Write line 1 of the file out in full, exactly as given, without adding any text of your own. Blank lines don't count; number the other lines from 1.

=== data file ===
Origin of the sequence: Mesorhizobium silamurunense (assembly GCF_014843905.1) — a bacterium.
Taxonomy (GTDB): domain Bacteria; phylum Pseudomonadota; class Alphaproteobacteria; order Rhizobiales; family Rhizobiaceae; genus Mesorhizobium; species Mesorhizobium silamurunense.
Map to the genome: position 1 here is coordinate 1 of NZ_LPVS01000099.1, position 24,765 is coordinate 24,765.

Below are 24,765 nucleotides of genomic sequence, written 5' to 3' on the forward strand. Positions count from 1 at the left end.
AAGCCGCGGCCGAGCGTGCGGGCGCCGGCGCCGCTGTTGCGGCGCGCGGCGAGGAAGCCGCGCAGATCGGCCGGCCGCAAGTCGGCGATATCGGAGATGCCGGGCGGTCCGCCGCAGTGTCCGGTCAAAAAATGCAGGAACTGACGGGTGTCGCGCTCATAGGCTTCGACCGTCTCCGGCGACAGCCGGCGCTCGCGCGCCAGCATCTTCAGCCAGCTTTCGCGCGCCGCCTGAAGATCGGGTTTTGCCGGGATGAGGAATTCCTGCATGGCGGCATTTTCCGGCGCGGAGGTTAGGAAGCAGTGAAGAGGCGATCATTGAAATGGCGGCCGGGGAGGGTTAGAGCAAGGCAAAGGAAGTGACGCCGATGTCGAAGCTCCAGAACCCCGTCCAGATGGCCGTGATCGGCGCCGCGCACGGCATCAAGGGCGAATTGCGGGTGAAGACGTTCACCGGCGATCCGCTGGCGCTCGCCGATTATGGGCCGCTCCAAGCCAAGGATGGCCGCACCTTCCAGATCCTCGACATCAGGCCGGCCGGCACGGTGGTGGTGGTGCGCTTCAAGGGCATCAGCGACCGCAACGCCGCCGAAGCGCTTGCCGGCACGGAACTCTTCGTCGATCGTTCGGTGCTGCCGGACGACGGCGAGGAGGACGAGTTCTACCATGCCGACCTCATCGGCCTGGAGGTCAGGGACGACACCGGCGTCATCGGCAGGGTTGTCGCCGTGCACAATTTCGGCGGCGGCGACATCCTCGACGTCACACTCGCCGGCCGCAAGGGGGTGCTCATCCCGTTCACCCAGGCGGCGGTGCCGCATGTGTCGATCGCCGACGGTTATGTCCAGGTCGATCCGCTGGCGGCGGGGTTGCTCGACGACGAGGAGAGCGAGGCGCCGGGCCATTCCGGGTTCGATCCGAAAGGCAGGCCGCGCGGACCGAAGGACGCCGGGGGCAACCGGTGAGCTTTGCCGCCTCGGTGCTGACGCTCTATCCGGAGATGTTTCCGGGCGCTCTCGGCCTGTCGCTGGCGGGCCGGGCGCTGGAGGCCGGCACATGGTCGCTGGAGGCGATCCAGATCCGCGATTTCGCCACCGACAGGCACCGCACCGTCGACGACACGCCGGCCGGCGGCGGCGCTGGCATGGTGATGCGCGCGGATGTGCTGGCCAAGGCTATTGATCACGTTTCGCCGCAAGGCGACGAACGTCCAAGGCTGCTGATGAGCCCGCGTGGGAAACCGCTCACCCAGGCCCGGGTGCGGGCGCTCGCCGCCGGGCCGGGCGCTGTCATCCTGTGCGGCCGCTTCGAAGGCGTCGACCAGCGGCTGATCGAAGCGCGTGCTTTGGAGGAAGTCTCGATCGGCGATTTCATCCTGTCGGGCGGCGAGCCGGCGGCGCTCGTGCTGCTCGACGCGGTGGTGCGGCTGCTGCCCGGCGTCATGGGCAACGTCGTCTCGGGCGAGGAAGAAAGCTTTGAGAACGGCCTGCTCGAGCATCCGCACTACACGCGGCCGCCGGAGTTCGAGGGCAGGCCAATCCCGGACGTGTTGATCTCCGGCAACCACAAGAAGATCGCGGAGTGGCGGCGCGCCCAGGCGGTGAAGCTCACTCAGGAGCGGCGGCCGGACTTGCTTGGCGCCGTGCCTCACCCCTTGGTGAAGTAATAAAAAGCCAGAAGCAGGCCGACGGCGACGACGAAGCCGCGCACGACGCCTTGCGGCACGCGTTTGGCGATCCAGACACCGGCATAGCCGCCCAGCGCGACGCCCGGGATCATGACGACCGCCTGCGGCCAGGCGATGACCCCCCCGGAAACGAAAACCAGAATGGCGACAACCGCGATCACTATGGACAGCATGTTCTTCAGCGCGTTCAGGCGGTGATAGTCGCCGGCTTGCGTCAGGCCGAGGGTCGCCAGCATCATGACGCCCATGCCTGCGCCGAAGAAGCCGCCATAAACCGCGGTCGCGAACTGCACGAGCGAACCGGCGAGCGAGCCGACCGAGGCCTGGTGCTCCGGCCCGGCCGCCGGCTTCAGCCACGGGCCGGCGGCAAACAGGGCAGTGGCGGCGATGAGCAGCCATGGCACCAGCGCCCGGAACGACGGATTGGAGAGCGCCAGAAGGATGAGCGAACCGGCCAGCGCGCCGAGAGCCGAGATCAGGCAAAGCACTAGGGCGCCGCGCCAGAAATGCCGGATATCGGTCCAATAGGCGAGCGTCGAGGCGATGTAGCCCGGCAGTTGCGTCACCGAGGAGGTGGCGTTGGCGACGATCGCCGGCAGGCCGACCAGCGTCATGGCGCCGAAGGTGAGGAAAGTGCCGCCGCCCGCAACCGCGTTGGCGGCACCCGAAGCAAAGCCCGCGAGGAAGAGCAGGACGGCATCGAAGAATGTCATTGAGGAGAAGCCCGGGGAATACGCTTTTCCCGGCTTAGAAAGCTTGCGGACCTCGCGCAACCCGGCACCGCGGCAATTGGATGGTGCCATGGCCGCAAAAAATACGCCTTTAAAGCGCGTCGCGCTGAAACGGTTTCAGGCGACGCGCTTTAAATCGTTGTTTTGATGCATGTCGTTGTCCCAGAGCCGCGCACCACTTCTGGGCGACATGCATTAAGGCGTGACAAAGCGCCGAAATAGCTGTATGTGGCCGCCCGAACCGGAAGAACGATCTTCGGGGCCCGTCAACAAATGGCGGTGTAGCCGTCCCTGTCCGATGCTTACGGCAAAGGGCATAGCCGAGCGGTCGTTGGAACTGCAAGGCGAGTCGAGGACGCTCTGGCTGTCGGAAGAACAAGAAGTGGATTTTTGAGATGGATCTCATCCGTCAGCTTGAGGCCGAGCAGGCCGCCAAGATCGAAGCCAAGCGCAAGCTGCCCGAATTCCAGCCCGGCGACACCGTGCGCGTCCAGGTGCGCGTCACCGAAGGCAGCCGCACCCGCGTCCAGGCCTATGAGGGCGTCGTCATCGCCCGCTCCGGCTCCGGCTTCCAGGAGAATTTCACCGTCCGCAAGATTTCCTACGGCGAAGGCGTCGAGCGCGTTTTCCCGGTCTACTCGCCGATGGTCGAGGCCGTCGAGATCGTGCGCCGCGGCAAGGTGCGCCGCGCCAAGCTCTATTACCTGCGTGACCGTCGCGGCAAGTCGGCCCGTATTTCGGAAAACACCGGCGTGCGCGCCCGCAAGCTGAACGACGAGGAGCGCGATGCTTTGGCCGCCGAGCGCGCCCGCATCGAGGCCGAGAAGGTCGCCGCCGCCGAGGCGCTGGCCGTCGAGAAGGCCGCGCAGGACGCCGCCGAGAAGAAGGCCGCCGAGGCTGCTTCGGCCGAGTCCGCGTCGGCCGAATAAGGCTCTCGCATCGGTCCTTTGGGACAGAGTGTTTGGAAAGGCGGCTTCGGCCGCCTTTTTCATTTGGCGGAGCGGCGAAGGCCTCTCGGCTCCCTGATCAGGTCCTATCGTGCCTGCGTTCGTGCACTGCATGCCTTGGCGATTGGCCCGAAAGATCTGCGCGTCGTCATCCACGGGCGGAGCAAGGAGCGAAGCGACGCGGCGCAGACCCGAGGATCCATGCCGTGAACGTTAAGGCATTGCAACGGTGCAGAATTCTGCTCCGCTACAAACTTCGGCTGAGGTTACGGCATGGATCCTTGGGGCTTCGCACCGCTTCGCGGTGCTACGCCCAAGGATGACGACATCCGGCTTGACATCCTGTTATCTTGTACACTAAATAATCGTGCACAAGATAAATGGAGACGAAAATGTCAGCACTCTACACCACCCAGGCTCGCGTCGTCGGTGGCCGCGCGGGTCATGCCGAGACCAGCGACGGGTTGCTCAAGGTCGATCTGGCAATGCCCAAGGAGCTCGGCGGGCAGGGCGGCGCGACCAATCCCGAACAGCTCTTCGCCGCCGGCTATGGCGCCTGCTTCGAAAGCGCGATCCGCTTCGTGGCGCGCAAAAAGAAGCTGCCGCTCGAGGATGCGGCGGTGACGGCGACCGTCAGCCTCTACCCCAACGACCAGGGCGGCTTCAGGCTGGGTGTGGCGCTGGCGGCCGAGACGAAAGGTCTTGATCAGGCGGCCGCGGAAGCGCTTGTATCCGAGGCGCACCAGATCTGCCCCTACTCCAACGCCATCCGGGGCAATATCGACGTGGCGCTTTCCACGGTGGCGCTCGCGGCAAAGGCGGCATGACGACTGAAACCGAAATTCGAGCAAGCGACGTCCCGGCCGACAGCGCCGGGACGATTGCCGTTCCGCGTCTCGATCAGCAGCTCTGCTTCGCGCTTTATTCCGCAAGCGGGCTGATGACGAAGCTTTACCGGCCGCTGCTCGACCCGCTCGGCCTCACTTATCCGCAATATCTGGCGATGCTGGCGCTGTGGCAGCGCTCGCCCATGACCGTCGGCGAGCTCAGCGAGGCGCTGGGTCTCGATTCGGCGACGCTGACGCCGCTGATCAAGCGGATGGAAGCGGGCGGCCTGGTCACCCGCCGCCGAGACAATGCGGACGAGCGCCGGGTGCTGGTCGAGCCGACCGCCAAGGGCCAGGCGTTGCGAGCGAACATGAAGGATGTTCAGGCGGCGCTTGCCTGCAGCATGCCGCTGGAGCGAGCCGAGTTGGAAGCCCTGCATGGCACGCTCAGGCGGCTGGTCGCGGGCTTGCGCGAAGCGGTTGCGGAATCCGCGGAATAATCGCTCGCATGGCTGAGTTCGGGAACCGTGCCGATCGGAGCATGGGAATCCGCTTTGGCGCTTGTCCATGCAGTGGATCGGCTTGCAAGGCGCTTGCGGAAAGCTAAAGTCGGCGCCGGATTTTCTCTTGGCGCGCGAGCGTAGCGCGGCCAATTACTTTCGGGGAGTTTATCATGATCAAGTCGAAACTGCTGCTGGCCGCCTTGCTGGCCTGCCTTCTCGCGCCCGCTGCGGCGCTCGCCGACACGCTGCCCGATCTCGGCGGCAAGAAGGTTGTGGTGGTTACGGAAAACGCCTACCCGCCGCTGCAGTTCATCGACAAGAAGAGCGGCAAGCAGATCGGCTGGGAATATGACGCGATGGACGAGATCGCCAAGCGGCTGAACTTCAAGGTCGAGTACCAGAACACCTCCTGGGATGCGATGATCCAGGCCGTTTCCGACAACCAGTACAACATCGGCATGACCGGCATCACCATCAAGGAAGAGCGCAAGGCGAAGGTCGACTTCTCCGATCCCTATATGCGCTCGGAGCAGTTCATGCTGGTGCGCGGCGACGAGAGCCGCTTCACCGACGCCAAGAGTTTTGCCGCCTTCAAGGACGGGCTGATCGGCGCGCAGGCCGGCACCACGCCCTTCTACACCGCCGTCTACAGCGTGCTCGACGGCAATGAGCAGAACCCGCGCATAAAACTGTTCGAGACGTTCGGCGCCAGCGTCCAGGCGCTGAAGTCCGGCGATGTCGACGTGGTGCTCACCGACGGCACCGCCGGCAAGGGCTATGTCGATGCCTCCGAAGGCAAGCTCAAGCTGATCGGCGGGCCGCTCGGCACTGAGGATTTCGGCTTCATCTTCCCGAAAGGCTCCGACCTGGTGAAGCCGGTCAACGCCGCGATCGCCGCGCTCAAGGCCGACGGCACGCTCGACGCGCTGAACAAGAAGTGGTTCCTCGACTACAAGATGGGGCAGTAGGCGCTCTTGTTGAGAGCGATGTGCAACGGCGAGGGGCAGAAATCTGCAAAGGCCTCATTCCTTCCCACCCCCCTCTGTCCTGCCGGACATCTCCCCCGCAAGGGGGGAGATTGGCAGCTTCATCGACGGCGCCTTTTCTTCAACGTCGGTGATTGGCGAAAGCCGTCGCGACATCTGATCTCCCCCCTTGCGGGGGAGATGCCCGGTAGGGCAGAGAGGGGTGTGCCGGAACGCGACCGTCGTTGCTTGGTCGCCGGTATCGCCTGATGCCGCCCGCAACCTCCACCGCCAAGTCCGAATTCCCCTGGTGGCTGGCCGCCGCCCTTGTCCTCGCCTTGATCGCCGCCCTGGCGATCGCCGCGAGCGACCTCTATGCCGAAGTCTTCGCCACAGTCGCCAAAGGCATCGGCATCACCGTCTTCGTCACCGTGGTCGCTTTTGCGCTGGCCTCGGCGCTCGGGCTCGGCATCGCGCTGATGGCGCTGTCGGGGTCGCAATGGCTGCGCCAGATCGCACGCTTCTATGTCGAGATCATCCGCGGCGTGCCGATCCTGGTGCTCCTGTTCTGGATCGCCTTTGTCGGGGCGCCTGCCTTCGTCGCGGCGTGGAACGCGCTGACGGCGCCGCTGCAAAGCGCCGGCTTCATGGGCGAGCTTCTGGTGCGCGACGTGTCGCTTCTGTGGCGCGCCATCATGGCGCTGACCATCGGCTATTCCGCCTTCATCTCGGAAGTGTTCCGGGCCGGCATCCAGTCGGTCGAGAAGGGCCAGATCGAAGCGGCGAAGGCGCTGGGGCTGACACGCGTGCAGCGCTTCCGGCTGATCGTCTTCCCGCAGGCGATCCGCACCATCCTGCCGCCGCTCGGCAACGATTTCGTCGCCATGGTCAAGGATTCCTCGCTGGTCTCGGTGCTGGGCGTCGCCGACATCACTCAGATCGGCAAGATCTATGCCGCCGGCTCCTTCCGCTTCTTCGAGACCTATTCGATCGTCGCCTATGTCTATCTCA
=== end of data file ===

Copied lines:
Origin of the sequence: Mesorhizobium silamurunense (assembly GCF_014843905.1) — a bacterium.